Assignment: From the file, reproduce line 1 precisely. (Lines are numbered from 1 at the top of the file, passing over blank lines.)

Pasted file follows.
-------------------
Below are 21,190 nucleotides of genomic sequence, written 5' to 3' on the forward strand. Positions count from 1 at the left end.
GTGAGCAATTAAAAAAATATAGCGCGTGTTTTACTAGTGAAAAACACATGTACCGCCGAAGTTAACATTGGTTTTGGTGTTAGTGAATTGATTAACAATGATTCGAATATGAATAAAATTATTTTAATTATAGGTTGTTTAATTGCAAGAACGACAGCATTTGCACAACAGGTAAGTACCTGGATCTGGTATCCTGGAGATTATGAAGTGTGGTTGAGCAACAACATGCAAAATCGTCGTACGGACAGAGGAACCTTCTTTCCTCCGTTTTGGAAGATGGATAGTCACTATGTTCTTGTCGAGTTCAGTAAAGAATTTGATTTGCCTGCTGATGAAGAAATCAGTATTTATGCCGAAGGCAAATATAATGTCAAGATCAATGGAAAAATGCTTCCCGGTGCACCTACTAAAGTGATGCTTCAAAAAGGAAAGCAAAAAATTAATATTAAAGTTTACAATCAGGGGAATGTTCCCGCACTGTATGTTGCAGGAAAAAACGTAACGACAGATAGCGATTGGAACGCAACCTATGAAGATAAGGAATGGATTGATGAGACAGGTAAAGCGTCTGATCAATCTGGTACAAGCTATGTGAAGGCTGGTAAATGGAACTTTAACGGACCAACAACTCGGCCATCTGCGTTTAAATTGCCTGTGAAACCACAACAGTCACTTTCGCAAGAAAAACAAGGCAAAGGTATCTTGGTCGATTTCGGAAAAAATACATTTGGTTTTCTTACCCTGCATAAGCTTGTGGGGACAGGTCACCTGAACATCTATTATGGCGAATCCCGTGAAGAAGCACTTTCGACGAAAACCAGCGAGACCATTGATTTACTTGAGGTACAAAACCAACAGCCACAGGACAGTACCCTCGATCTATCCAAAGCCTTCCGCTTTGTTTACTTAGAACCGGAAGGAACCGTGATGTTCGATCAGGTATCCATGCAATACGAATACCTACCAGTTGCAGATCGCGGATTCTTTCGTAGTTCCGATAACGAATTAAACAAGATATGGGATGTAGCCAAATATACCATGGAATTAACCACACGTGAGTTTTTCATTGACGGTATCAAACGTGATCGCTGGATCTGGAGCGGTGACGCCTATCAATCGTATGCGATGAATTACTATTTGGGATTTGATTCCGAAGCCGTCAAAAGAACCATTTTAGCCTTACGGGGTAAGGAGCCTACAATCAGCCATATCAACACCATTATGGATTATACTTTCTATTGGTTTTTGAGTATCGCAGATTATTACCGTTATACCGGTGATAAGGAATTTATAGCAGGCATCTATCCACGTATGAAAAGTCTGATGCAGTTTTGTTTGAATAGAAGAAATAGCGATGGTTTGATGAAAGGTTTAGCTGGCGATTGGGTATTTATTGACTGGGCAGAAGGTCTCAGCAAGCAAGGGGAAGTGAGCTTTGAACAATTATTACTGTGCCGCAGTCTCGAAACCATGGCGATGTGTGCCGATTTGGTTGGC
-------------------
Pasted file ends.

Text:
Below are 21,190 nucleotides of genomic sequence, written 5' to 3' on the forward strand. Positions count from 1 at the left end.